Minnesota-inspired artist and assistant professor Chris Larson always seems to be animated by myriad passions. One of his solo works is on display through May 28 in New York at the Whitney Biennial, one of the world's most prestigious exhibits of contemporary art .
Last spring, in the kind of weather that produced a May 1 snowfall, Chris Larson and 15 of his students worked outside near the Walker Art Center's Minneapolis Sculpture Garden, setting up the two elaborate holes they had designed and created for the annual Walker on the Green mini-golf course.
This spring, in a more art-friendly indoor climate, one of Larson's solo works is on display through May 28 in New York at the Whitney Biennial, one of the world's most prestigious exhibits of contemporary art.
These entwined roles of teacher and artist perfectly fit the assistant professor of art, who seems always to have been animated by myriad passions. He was the student who took a physics class while working toward his MFA at Yale; a sculptor who is also a photographer, illustrator, videographer, musician, and performance artist; a keen observer who finds inspiration in homespun objects like old farm machinery, barns, silos, and American architecture of the late 19th and early 20th centuries, then uses them to create complex, high-end contemporary art.
The idea for his Whitney piece, Heavy Rotation, was born in Switzerland, when he spotted a simple, circular concrete slab above an underground reservoir that had been turned into a contemporary art space. It led him to think about stacked spaces, which in turn led him to create a video in which he himself is the artist/protagonist, obsessively cutting holes in the floor then climbing down through them.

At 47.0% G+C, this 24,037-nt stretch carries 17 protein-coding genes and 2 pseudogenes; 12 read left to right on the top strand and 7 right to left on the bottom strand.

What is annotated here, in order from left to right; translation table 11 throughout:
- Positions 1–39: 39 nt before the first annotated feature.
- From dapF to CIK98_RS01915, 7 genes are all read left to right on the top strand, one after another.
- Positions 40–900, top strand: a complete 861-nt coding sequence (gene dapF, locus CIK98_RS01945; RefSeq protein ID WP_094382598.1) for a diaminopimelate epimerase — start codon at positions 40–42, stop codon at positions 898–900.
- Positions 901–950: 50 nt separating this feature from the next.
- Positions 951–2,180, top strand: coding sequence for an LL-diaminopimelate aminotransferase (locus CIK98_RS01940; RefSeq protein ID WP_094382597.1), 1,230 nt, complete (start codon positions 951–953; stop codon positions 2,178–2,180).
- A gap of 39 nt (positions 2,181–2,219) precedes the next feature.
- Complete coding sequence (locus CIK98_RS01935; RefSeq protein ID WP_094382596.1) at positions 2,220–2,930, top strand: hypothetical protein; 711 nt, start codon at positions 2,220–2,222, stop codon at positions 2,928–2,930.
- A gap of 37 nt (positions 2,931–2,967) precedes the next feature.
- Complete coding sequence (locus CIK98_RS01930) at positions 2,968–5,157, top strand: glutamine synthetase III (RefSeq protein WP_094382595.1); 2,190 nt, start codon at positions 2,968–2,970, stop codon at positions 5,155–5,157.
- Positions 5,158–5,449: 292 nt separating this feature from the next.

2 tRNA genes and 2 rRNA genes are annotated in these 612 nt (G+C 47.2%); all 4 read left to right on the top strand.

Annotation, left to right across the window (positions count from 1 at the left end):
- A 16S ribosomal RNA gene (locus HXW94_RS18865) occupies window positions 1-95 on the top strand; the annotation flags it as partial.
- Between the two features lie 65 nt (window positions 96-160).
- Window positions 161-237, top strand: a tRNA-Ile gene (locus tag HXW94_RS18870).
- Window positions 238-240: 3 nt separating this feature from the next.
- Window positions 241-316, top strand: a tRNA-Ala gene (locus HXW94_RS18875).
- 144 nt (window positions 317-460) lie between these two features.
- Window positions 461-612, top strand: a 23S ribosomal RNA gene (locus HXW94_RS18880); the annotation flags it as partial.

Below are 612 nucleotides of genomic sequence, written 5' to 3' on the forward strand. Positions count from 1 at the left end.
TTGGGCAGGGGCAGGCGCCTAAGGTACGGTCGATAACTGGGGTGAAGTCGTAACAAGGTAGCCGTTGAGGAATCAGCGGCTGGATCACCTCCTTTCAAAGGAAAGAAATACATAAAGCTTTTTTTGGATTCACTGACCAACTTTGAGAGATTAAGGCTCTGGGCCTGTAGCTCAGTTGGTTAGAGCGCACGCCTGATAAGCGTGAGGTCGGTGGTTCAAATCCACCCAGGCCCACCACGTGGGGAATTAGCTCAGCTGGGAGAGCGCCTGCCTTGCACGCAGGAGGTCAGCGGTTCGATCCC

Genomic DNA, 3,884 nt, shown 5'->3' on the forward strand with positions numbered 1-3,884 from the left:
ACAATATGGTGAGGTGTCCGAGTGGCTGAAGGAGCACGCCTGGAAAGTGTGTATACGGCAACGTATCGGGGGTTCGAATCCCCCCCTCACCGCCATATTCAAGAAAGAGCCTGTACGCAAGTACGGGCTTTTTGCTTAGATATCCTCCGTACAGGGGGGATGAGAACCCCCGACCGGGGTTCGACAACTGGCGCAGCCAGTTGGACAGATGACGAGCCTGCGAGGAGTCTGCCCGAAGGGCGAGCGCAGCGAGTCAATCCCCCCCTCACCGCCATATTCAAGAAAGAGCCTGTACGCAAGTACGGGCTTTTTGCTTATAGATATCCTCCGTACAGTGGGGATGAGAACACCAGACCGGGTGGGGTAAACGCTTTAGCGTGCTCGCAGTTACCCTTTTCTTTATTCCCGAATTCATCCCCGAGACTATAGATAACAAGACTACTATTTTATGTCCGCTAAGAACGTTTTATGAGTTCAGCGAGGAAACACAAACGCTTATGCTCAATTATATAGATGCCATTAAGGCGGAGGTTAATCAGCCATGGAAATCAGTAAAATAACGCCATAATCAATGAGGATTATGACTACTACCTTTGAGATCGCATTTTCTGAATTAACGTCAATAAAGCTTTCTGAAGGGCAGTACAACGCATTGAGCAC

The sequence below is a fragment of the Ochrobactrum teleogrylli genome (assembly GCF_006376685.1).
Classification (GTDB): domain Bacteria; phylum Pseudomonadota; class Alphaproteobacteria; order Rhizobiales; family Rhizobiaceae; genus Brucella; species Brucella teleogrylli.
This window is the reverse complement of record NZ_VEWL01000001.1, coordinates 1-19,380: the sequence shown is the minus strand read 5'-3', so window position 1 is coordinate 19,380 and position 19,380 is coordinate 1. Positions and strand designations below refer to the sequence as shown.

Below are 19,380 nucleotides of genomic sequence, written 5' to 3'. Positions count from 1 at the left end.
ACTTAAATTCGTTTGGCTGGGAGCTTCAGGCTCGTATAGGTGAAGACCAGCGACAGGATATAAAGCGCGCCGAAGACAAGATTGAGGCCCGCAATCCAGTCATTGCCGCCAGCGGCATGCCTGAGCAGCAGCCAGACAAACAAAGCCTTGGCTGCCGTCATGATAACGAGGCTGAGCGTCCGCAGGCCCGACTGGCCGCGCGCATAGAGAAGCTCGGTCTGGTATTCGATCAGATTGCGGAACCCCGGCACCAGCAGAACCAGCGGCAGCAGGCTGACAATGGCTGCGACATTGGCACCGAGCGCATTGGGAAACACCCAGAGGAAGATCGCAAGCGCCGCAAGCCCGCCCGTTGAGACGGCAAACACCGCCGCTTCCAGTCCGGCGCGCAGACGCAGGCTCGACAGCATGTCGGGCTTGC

"Transformation is a word that has been with me since day one," he says. "In my work, I hope to dissolve the boundaries between human and machine, purpose and absurdity, and the possibility of spiritual transcendence versus mechanistic determinism."
Larson is a native Minnesotan who once considered setting up a studio in New York, but felt drawn back to his Midwestern roots, which then also became a source of inspiration. Some of his most famous work is influenced by Minnesota's climate, including Deep North, a replica of a house that was then shot through with deep snow. It's a piece one critic called "one of the most profoundly Minnesotan pieces of art I have ever seen."
"It seems to me a piece like Deep North couldn't be made without the weather of Minnesota," says art department chair Alexis Kuhr. "His inspiration comes out of Minnesota experience. He believes you can be an important artist in Minnesota as well as on a national scale."
As for the Walker mini-golf course last spring, Larson designed a curriculum called Site, Environment, Community, then took his students (who were selected from among 60 applicants) through the entire process from proposal to installation. The project, though, was not about mini-golf, says Larson.
"It was all about getting the students involved and getting them to go deeper, to not stay on the surface. It was an exhausting project that demanded much more of them than we originally thought. They worked so hard. They had to all take ownership, all had their names on it."
They started by throwing out words to inspire ideas. Phrases such as "golf clubs" or "putting green" weren't among them. The students' final products--The Ames Room, a distorted room that creates an optical illusion, and Mega Golf, a walk-in geodesic dome containing a full replica of the Walker's grounds--were seen by 50,000 visitors, a rare achievement for a group of 19- and 20-year-olds.
"I love teaching," says Larson. "I get the most energy from that, especially at a university where the fabric of the humanities is so important. The temperature of the students is different. They don't just draw well; they bring ideas from many disciplines to their work."
As for Heavy Rotation, you won't have to go to New York to see it--the Walker has acquired it.
- Mary Shafer